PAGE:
if ( $subclass->require ) {
    warn "Loaded external module for '$subclass'\n" if $class->debug > 1;
  } else {
    (my $filename = $subclass) =~ s!::!/!g;
    die "Loading '$subclass' failed: $@\n"
      unless $@ =~ /Can\'t locate \Q$filename\E\.pm/;
    warn "No external module for '$subclass'"
      if $class->debug > 1;

=item init

Loads the view class and instantiates the view object.

You should not call this directly, but you may wish to override this to add
application-specific initialisation - see L<Maypole::Manual::Plugins>.


sub init 
    my $class  = shift;
    my $config = $class->config;
    $config->view || $config->view("Maypole::View::TT");
    die "Couldn't load the view class " . $config->view . ": $@" if $@;
      || $config->display_tables( $class->config->tables );
    $class->view_object( $class->config->view->new );

=item new

Constructs a very minimal new Maypole request object.


sub new
    my ($class) = @_;
    my $self = bless {
        config        => $class->config,
    }, $class;

    return $self;

=item view_object

Get/set the Maypole::View object



=head2 Workflow

=over 4

=item handler

This method sets up the class if it's not done yet, sets some defaults and
leaves the dirty work to C<handler_guts>.


# handler() has a method attribute so that mod_perl will invoke
# BeerDB->handler() as a method rather than a plain function
# BeerDB::handler() and so this inherited implementation will be
# found. See e.g. "Practical mod_perl" by Bekman & Cholet for
# more information <>
sub handler : method  {
  # See Maypole::Workflow before trying to understand this.
  my ($class, $req) = @_;
  $class->init unless $class->init_done;

  my $self = $class->new;
  # initialise the request


  # hook useful for declining static requests e.g. images, or perhaps for 
  # sanitizing request parameters
  $self->status(Maypole::Constants::OK()); # set the default
  return $self->status unless $self->status == Maypole::Constants::OK();
  die "status undefined after start_request_hook()" unless defined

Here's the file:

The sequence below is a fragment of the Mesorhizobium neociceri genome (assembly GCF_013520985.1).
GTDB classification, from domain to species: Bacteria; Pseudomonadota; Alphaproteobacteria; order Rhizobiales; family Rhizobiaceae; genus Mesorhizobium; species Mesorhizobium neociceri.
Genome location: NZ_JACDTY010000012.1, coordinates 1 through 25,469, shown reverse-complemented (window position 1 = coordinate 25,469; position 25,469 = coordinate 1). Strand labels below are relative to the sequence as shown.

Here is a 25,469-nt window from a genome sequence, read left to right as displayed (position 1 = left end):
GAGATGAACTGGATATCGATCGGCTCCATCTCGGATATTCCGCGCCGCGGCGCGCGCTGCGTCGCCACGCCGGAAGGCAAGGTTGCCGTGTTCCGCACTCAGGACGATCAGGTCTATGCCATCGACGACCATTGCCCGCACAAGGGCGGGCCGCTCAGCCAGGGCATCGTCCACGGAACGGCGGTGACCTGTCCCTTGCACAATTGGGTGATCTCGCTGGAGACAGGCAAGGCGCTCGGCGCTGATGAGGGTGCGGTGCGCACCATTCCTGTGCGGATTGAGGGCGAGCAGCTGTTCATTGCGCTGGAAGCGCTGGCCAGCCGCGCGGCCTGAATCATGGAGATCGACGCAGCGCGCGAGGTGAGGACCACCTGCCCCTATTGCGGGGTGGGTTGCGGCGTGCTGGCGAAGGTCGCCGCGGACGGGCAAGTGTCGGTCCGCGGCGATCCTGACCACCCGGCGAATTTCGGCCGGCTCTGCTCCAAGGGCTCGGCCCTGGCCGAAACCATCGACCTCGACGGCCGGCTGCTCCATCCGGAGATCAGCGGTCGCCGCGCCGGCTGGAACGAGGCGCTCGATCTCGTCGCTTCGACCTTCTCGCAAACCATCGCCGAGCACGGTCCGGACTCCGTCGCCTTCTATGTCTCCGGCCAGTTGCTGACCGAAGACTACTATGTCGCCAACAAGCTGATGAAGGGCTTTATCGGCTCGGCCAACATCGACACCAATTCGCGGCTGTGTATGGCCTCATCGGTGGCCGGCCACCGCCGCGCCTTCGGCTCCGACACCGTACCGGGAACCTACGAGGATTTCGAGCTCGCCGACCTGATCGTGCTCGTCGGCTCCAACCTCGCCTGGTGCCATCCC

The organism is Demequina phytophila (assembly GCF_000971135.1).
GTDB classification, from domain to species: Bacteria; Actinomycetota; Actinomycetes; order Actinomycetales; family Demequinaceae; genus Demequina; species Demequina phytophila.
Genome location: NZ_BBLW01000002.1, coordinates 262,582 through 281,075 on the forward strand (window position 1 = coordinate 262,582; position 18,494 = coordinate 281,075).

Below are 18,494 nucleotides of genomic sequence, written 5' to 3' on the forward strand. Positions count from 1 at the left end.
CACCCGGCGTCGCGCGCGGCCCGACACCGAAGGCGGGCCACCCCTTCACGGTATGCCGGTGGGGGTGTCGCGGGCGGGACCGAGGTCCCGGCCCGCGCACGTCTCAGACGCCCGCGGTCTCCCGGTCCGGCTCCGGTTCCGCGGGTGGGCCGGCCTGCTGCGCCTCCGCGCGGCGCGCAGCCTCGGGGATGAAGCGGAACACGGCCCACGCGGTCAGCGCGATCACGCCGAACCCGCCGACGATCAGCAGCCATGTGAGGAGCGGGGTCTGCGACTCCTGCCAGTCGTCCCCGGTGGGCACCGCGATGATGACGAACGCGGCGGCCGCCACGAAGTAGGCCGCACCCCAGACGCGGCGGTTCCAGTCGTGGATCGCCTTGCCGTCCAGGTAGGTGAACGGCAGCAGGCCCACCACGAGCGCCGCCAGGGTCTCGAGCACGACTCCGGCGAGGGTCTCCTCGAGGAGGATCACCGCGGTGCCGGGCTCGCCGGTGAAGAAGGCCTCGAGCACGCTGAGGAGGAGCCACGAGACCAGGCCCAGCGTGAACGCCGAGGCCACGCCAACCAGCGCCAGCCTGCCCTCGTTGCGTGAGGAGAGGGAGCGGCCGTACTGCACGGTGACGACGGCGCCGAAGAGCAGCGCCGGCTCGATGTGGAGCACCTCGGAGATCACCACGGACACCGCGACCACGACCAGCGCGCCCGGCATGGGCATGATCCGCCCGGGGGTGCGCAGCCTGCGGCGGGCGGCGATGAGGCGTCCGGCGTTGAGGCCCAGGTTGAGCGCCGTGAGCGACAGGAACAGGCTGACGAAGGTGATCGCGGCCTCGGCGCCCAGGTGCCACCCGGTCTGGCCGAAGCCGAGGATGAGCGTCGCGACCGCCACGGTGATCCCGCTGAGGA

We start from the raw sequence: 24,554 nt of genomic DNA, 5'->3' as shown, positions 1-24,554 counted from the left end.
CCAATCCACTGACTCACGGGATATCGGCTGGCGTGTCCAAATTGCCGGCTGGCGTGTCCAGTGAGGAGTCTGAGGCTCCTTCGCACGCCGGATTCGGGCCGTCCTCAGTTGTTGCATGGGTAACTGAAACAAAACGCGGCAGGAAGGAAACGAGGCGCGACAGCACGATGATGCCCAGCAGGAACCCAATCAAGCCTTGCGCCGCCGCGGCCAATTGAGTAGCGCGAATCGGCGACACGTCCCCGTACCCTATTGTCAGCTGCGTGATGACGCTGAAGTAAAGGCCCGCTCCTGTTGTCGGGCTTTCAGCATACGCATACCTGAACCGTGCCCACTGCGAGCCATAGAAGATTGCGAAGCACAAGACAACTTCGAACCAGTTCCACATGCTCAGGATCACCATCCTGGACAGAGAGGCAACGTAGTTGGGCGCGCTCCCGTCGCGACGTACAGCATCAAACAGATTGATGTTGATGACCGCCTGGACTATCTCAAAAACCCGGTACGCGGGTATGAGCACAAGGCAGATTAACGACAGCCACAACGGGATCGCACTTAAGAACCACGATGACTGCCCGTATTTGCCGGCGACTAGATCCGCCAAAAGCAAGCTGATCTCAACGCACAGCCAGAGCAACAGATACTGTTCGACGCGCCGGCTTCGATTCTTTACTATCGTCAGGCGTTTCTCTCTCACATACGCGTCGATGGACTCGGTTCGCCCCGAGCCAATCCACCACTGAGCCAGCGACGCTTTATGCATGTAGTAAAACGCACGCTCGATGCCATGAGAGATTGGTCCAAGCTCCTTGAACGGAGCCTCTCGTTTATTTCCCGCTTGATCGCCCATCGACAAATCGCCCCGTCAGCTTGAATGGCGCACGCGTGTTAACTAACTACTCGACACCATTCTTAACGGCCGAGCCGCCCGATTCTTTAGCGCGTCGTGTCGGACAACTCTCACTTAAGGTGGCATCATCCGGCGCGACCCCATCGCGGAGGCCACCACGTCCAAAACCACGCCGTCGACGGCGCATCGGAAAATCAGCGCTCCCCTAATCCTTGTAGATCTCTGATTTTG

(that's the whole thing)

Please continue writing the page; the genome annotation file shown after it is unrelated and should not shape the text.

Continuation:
my $session = $self->get_session;
  $self->session($self->{session} || $session);
  my $user = $self->get_user;
  $self->user($self->{user} || $user);

  my $status = $self->handler_guts;
  return $status unless $status == OK;
  # TODO: require send_output to return a status code
  return $status;

=item component

  Run Maypole sub-requests as a component of the request

  [% request.component("/beer/view_as_component/20") %]

  Allows you to integrate the results of a Maypole request into an existing
request. You'll need to set up actions and templates
which return fragments of HTML rather than entire pages, but once you've
done that, you can use the C<component> method of the Maypole request object
to call those actions. You may pass a query string in the usual URL style.

You should not fully qualify the Maypole URLs.

Note: any HTTP POST or URL parameters passed to the parent are not passed to the
component sub-request, only what is included in the url passed as an argument
to the method


sub component {
    my ( $r, $path ) = @_;
    my $self = bless { parent => $r, config => $r->{config}, } , ref $r;


    my $url = URI->new($path);
    $self->{path} = $url->path;
    $self->params( $url->query_form_hash );
    return $self->output;

sub get_template_root {
    my $self = shift;
    my $r    = shift;
    return $r->parent->get_template_root if $r->{parent};
    return $self->NEXT::DISTINCT::get_template_root( $r, @_ );

sub view_object {
    my $self = shift;
    my $r    = shift;
    return $r->parent->view_object if $r->{parent};
    return $self->NEXT::DISTINCT::view_object( $r, @_ );

# Instead of making plugin authors use the NEXT::DISTINCT hoopla to ensure other 
# plugins also get to call the hook, we can cycle through the application's 
# @ISA and call them all here. Doesn't work for setup() though, because it's 
# too ingrained in the stack. We could add a run_setup() method, but we'd break 
# lots of existing code.